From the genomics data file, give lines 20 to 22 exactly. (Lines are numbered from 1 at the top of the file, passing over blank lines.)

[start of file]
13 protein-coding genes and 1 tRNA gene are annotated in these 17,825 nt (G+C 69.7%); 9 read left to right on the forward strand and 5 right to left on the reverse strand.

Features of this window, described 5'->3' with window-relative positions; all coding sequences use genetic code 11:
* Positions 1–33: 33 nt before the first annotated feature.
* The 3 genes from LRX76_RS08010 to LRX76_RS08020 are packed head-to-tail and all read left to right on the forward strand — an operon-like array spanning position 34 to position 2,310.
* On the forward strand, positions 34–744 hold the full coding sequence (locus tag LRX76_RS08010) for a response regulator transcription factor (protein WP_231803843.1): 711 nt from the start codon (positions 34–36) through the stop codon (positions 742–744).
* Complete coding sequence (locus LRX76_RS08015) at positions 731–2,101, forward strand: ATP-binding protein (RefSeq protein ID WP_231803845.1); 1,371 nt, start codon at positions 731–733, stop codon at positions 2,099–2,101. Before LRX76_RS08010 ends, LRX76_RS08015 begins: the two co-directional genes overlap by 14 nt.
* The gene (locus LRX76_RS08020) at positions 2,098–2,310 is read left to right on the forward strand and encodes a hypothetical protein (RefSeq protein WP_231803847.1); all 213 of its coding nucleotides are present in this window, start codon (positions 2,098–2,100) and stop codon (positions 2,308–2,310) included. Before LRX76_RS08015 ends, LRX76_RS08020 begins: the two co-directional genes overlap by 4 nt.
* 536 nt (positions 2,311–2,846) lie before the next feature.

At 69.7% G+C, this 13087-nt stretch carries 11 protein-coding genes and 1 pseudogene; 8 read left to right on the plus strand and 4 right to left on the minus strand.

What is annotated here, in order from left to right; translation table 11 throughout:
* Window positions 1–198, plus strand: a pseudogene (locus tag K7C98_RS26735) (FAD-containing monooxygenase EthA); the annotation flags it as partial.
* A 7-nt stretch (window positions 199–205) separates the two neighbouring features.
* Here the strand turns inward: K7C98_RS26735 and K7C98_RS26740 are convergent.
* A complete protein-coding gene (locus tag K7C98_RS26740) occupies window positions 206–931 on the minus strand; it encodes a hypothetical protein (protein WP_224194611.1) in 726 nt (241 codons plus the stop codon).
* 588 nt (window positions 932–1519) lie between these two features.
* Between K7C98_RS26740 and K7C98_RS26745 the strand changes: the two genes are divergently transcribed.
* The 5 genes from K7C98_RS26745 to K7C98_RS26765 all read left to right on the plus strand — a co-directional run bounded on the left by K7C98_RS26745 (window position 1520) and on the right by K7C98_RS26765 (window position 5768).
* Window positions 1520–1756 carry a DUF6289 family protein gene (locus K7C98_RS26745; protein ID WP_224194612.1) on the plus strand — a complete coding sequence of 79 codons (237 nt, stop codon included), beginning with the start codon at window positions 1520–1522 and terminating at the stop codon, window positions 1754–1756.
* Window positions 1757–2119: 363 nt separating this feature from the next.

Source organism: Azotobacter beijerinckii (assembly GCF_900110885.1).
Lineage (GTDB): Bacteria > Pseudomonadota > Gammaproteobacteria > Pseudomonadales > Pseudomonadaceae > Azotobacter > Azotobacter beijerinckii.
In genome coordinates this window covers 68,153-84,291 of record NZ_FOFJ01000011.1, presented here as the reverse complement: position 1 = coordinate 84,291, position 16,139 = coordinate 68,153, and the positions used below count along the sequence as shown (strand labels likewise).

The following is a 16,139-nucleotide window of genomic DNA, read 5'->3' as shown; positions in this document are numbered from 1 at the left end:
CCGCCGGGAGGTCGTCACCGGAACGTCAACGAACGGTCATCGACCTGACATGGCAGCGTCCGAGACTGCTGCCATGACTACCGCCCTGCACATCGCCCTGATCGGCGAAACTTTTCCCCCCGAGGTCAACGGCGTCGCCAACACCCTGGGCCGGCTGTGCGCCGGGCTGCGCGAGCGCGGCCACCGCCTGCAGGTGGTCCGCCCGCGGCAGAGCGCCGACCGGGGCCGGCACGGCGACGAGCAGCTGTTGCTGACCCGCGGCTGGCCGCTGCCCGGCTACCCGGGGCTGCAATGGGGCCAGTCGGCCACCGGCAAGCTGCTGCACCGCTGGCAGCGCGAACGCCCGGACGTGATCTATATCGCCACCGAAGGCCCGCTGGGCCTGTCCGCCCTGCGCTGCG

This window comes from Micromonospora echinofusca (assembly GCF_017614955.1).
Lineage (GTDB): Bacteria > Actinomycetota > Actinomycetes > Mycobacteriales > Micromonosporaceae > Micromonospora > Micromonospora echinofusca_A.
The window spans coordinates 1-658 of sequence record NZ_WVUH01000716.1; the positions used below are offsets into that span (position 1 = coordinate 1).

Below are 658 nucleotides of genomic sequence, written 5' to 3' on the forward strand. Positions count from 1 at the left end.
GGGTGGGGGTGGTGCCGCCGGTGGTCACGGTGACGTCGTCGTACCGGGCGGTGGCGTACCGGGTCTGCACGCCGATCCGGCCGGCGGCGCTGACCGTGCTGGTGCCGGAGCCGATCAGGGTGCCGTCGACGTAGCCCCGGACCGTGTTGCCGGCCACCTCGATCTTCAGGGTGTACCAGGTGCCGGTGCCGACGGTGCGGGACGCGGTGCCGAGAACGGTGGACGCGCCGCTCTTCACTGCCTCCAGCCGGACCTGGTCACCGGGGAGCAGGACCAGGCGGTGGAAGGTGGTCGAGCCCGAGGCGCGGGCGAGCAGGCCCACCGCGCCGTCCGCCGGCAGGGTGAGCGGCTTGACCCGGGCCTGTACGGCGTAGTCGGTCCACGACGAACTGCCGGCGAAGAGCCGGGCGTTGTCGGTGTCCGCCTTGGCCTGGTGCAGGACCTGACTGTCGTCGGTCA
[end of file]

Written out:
Source organism: Azotobacter beijerinckii (assembly GCF_900110885.1).
Lineage (GTDB): Bacteria > Pseudomonadota > Gammaproteobacteria > Pseudomonadales > Pseudomonadaceae > Azotobacter > Azotobacter beijerinckii.
In genome coordinates this window covers 68,153-84,291 of record NZ_FOFJ01000011.1, presented here as the reverse complement: position 1 = coordinate 84,291, position 16,139 = coordinate 68,153, and the positions used below count along the sequence as shown (strand labels likewise).